LONDON (Reuters) - The parents of terminally ill baby Charlie Gard on Tuesday accused a London hospital of preventing their son from coming home to die, the latest harrowing confrontation in a legal battle that has raised emotions far and wide.
Great Ormond Street Hospital's lawyer told the High Court it had moved "heaven and earth" to allow 11-month-old Charlie to go home, but this was impossible for practical reasons.
The judge said transferring Charlie to a hospice for his last moments -- a move supported by the hospital -- appeared the most realistic option.
The plight of Charlie, who suffers from a rare genetic condition causing progressive brain damage and muscle weakness, has been at the center of a bitter dispute between his parents and the hospital.
The case has triggered a debate on social media and in the press about whether doctors, judges or parents should decide a child's fate. U.S. President Donald Trump and Pope Francis are among many people who have weighed in with views.
Staff at Great Ormond Street, a hospital so revered in Britain that it was featured in the opening ceremony of the 2012 London Olympics, have received death threats and abuse.
"Emotions are as high in this case as they could be in any," said the presiding judge, Nicholas Francis.
He gave Charlie's legal team until Wednesday to see if they could find an intensive care team willing to look after Charlie at his home or at a hospice for several days, in accordance with the parents' wishes.
"I will make my final decision tomorrow unless something completely new comes up," he said. A court hearing is scheduled for 1300 GMT on Wednesday.
Charlie requires a ventilator to breathe and cannot see, hear or swallow. His parents, Chris Gard and Connie Yates, resigned themselves to letting him die after the most recent set of scans showed his condition had deteriorated to the point no recovery was possible.
The couple want Charlie to be taken to their home or to the home of a close relative or friend for his last moments until his life support system is switched off.
Their lawyer, Grant Armstrong, told the London High Court that Great Ormond Street was placing "obstacle after obstacle" in the way of the parents' wish.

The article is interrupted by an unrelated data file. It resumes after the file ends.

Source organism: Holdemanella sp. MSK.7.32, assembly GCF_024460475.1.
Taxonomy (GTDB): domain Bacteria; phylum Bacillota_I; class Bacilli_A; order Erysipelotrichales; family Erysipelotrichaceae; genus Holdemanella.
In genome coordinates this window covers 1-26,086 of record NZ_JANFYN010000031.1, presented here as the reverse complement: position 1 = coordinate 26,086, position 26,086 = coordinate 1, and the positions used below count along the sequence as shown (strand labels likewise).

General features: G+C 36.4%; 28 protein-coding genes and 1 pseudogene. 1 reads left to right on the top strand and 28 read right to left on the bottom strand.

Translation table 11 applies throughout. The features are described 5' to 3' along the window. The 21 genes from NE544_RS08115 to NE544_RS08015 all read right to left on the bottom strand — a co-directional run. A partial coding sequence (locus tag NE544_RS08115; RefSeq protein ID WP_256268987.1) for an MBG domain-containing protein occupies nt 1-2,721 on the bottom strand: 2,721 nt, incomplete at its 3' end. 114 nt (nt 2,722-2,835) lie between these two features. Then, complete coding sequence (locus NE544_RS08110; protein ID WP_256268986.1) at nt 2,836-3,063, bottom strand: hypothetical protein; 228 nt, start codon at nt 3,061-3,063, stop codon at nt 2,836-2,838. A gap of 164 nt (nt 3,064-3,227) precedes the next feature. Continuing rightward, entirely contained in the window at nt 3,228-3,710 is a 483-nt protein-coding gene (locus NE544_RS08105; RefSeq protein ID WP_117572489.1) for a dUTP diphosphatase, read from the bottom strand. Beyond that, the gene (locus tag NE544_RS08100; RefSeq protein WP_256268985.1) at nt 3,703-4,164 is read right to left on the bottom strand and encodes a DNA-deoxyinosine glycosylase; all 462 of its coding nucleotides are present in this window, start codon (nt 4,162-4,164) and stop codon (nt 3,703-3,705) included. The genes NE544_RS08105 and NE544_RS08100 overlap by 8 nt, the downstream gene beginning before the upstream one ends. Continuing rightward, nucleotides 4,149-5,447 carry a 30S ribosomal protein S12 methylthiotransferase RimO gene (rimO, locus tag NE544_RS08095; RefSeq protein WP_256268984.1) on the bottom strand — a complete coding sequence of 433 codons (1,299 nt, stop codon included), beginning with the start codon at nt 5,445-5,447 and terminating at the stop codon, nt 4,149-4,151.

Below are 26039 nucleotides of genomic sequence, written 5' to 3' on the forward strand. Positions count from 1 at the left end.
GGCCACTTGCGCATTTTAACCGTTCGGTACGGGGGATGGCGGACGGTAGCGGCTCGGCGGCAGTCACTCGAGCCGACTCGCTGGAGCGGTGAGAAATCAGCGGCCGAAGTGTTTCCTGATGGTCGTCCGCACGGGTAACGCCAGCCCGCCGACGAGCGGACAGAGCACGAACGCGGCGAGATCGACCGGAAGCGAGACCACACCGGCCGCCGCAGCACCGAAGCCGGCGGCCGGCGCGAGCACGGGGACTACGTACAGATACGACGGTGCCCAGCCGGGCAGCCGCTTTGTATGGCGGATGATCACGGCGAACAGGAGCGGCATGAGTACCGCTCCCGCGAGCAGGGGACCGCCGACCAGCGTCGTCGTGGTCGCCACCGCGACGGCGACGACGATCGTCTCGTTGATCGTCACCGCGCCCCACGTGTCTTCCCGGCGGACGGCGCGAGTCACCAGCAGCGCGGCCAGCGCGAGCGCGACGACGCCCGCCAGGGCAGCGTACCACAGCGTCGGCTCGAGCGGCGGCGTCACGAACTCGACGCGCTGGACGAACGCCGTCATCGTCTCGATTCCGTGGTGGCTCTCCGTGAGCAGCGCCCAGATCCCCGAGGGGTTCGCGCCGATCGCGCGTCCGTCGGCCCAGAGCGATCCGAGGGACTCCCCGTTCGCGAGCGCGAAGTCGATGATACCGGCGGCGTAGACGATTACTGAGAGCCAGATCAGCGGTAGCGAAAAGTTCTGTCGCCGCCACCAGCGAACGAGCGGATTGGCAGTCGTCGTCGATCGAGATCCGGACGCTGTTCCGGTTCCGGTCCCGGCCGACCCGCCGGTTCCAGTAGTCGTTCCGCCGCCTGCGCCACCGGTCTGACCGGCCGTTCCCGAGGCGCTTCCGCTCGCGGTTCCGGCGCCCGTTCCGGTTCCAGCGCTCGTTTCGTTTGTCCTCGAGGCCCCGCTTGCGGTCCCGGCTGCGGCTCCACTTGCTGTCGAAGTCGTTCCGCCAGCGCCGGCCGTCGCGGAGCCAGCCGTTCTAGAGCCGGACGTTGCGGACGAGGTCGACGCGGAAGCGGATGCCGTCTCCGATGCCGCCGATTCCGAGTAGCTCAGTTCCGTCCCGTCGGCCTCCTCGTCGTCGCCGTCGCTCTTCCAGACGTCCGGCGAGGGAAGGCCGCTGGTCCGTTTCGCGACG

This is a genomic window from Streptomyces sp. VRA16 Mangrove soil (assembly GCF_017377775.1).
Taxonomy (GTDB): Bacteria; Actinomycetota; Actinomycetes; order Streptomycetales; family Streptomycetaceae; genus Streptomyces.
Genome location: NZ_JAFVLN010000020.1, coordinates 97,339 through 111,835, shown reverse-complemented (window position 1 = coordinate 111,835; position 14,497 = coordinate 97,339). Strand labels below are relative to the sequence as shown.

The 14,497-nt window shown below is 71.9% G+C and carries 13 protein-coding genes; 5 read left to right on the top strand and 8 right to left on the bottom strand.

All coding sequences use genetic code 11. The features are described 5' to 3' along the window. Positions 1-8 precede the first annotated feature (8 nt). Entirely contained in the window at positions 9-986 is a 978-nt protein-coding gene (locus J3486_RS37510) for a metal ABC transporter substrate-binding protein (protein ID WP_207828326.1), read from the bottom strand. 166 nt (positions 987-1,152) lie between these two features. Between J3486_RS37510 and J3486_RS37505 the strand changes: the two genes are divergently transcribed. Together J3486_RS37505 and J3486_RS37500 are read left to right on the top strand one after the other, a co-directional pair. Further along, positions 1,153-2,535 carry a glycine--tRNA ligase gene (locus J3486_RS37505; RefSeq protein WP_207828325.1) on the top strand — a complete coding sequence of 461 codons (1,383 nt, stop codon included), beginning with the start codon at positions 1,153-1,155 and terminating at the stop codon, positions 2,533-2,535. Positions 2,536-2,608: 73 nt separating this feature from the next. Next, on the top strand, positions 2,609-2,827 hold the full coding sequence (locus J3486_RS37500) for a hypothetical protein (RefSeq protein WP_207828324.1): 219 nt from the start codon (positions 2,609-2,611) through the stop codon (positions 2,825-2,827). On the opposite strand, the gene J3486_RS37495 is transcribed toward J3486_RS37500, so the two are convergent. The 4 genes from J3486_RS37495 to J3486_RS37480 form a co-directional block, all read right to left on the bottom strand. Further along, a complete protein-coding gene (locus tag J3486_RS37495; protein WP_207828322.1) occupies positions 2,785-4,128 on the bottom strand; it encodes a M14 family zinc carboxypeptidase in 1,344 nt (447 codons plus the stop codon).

The hospital's lawyer, Katie Gollop, denied this.
"Nothing could be further from the truth," she said. "The hospital has moved heaven and earth to make this possible for them.
The court heard that a team of two to three intensive care doctors and four to six intensive care nurses would be required along with the equipment, including a ventilator that could not fit through the front door of Charlie's home.
"Charlie is a child who requires highly specialized treatment. His care cannot be simplified. It must be provided in a specialist setting by specialists," Gollop wrote in a document setting out the hospital's position for the court.
She said the hospital had searched "the length and breadth of the country" for an intensive care specialist willing to oversee the care at home, but in vain. This was partly because of the risk of Charlie dying unexpectedly.
"That would be a disaster," said Francis, as Charlie's mother shook her head in disagreement.
The judge said it appeared the only realistic option was for Charlie to be taken to a hospice where his ventilation tube would be removed shortly afterwards. The parents had wanted four days with Charlie before his death, Gollop said.
Tuesday's proceedings were the latest in an agonizing series of court hearings.
Charlie's parents had wanted to take him to the United States to undergo an experimental treatment never before tried on anyone with his condition, against the advice of Great Ormond Street doctors. Britain's courts, backed by the European Court of Human Rights, refused permission, saying it would prolong his suffering without any realistic prospect of helping him.
The details of Tuesday's hearing suggested that the relationship between the parents and the hospital had broken down completely. The hospital said the parents had rejected an offer of mediation.
"Today, palliative care consultants at the hospital have had a lengthy, difficult and (sadly but understandably in the dreadful circumstances) unconstructive meeting with the parents," the hospital's legal document said.
"There remains no agreed plan."
Additional reporting by Isla Binnie in Rome; Writing by Estelle Shirbon; Editing by Catherine Evans and Pritha Sarkar